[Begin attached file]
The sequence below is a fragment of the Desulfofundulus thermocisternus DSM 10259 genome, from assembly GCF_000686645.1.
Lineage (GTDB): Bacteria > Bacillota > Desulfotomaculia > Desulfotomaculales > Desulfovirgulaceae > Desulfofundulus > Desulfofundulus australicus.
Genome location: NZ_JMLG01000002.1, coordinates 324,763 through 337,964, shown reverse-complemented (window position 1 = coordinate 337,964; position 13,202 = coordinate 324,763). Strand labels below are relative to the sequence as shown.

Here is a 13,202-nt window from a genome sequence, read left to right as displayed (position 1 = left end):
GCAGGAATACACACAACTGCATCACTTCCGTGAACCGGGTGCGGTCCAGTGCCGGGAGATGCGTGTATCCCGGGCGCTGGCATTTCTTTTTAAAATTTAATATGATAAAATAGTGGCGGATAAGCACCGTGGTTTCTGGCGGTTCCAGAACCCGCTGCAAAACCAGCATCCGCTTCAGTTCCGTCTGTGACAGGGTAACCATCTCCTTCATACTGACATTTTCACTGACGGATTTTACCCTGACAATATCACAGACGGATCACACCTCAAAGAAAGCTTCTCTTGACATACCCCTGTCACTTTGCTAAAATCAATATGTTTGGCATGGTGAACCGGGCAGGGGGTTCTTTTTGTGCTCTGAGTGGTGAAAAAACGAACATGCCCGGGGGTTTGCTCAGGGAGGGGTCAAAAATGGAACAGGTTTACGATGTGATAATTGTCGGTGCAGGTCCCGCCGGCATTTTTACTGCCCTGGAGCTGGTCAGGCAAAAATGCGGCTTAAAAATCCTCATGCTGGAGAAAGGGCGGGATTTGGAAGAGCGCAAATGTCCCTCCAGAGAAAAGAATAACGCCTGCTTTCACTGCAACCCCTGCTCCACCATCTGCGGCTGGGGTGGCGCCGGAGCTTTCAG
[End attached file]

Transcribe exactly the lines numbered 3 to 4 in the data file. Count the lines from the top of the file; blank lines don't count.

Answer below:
Genome location: NZ_JMLG01000002.1, coordinates 324,763 through 337,964, shown reverse-complemented (window position 1 = coordinate 337,964; position 13,202 = coordinate 324,763). Strand labels below are relative to the sequence as shown.

Here is a 13,202-nt window from a genome sequence, read left to right as displayed (position 1 = left end):